Oddly enough, I never played the original Kirby games. But when Smash Brothers came out, I instantly fell in love with the little pink fellow and it became my favorite character to use in the game. I imagine Kirby loves his Warp Star to death and hugs it very often.
Look at the character Kirby, a simple, pink sphere with only the slightest details to suggest a face and limbs. From that basic shape the games impress upon it a wild amount of variety, turning him into a UFO or a wheel and most recently a bit of yarn. It says a lot about the character that he has endured this long and in some ways, Kirby is like the ultimate icon of video games. This shapeless mass that we can impress upon it and reshape into our own dream lands and adventures.
I will admit that most of my Kirby memories come from sucking people up in Smash Brothers and then dumping them off the edge of the screen, or swallowing them and jumping to my death. Good times.
There is just something fun about Kirby. Sucking up enemies, the puffy clouds and the almost weightless feeling you get controlling him. It’s hard to see the little pink guy and not smile.
After practically growing up on Mario games, the thing that struck me most about Kirby was his ability to fly whenever he wanted, an ability that Mario only had during the fleeting occasions in which he could retain a power-up. For a small child who barely understood the concept of pressing up to go through doors, these moments of flight were especially fleeting, making Kirby that much more amazing. Also, it was pretty strange how the water was filled with tiny stars.
It’s hard to believe that Kirby’s Dreamland was the first video I played and owned as a child. Kirby grew up as I did, being released on several different consoles and with new friends and enemies along the way. With every new game title, Kirby would win the hearts of younger generations while still being entertaining for an aging fan like myself.
Kirby, thanks for being the adorable pink blob you are and hoping to see more of you in years ahead!
In truly blasphemously blasphemous fashion, I confess that for a long time I was not a Kirby fan. When I was younger I found brief appeal in the fantastic presentation of the games, but after a short while I felt like I could just run through every Kirby game and arrive at the same result. There was nothing pushing me to savor the game or levels and even though I could recognize how well made each game was, I never found them fun. That is, until I purchased a DS and Canvas Curse. This was the first game in the series that had all the polish I’d appreciated from the previous games, but slowed it down enough for me to really enjoy what was going on. It was the first time I felt the magic that I imagine everyone else felt when playing Kirby games.
While it’s easy to attribute Kirby’s success to the strength of Nintendo as a publisher, the efforts of HAL Laboratory, Inc. are the real magic behind the series. In a period where so many other creations have failed, HAL has allowed Kirby to flourish. Our pink friend thrives in many genres, taking the form of anything one tough cream puff can. My hat is off to Kirby and HAL for 20 wonderful years.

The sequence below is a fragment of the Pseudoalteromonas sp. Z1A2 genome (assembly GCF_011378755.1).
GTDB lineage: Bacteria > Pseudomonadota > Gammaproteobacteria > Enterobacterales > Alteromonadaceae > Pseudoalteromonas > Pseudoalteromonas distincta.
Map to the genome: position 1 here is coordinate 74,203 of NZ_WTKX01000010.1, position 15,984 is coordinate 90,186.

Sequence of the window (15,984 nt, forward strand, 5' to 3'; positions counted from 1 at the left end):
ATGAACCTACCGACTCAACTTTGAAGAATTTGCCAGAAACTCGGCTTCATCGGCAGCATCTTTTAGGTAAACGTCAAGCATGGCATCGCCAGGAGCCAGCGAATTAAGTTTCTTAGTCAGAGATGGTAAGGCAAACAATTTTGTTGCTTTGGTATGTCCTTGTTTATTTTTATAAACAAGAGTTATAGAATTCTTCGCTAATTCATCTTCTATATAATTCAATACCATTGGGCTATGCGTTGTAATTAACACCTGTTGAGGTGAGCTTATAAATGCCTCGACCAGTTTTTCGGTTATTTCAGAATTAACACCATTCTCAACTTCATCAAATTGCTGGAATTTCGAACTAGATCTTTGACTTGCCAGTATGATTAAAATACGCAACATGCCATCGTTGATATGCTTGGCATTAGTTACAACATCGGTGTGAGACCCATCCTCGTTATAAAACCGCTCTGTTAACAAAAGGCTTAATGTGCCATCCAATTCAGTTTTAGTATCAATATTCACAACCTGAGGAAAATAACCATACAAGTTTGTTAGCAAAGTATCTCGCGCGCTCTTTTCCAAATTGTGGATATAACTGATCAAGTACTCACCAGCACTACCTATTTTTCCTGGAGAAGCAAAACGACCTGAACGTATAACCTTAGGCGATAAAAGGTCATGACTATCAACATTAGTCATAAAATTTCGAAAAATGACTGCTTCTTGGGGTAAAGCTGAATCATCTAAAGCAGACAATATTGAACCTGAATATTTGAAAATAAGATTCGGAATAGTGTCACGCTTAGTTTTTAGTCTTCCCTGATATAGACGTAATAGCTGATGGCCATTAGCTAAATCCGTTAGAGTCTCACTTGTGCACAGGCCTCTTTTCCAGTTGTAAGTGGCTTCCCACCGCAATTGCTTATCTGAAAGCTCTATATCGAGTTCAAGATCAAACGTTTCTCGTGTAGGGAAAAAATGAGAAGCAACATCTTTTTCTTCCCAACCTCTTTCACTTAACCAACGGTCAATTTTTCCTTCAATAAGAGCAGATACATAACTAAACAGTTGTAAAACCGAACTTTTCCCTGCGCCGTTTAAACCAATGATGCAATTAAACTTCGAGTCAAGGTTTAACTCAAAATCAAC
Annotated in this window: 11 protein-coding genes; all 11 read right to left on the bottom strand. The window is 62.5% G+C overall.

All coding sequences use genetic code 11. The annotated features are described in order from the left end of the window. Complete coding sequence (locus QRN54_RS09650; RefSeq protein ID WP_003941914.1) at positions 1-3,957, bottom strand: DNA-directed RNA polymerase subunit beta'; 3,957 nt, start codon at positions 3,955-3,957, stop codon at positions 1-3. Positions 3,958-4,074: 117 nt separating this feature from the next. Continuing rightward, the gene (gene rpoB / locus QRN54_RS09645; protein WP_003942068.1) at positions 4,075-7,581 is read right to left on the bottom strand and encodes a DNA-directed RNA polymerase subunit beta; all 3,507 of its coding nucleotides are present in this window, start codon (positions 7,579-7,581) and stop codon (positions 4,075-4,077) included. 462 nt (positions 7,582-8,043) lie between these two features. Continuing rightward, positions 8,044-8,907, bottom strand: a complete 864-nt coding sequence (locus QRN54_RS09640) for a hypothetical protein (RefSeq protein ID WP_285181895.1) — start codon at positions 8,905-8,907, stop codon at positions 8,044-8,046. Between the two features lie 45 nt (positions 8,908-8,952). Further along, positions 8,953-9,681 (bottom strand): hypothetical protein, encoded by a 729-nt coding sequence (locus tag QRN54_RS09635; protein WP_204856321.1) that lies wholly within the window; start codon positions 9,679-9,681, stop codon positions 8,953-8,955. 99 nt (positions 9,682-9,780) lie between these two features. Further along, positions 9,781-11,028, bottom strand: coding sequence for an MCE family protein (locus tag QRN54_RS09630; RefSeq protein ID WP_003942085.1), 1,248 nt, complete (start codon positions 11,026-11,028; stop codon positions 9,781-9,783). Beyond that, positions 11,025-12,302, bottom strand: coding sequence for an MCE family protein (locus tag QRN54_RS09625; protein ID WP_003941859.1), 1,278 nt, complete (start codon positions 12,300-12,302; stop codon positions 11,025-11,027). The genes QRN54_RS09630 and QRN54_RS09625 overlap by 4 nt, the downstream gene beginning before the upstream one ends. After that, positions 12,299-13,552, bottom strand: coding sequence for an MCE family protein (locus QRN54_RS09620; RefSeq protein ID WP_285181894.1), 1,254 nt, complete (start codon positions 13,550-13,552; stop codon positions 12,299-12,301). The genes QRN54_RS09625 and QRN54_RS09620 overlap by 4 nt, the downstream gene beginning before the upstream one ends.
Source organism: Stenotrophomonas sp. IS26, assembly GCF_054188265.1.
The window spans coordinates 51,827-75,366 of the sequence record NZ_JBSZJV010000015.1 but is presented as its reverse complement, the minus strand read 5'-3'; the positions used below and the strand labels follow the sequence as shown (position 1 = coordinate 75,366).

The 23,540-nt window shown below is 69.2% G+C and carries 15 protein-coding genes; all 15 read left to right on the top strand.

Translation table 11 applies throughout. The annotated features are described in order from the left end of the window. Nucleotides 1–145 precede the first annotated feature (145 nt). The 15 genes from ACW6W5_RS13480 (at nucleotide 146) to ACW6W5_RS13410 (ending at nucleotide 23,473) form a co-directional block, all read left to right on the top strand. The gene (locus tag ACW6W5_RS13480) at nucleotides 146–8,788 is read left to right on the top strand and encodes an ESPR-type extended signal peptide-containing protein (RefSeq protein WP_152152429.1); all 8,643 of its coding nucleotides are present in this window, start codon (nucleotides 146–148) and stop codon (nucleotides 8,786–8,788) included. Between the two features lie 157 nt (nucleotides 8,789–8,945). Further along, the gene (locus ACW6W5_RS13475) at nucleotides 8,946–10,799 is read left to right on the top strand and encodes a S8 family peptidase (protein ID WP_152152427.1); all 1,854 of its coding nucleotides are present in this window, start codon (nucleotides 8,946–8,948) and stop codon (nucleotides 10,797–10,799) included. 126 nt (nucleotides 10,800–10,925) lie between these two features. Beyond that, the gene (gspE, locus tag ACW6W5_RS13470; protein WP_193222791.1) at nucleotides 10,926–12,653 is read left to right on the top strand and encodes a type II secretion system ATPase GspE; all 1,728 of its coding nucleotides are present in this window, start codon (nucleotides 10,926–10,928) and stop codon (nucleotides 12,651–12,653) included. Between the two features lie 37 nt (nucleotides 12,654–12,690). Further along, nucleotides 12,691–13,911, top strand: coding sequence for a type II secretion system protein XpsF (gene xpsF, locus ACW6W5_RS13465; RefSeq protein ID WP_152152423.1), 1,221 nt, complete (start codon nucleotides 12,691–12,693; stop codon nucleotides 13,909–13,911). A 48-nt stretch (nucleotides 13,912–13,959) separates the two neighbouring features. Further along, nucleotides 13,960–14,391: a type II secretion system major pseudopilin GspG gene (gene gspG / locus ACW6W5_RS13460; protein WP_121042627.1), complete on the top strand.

My Kirby piece is a bit of an homage to the NES boxart. But really it’s more about how Kirby games brings happiness and fun in a bleak day.
The first Kirby game I owned was Kirby’s Dream Land, and I kicked the shit out of it. Kirby probably gives real great blowjobs. I figured he hangs out with Furby and Jigglypuffs most days. Or he goes to the derby.
I call my piece HelluvalottaKirbies. I was partly inspired by the DS game Kirby Mass Attack. I figured why draw one ok Kirby when I can draw 215 crappy Kirbies? I have always loved Kirby games though, something about them is always so relaxing to play. Plus I love the music. Best Kirby game: Kirby’s Dream Course on SNES. (See it being drawn in Colors! 3D.)
Kirby always seemed like he wouldn’t care about brand boundaries – he’d just play and have fun. Even if the peripheral was clunky, awkward and way ahead of its time.
Kirby is one of those mascots who snuck up on me. Over the past 20 years I really didn’t think too much about it, but as I look back I realize that not only do I own most of his games, but I have a real affinity for the little pink puffball. The most impressive thing to me about Kirby is just how creative Nintendo has kept the property. Being under the radar in comparison to giants like Mario and Link, Kirby has had the leniency to embark in some really odd and crazy adventures. Here is to another 20 years of Kirby taking over the world.
And you, our fellow Kirby lovers, should you feel the need to draw a Kirby of your own and wanna send it our way, here’s how to do it: First you draw a circle, then you dot the eyes, add a great big smile, and presto, it’s Kirby!- (Kirby’s Dream Land)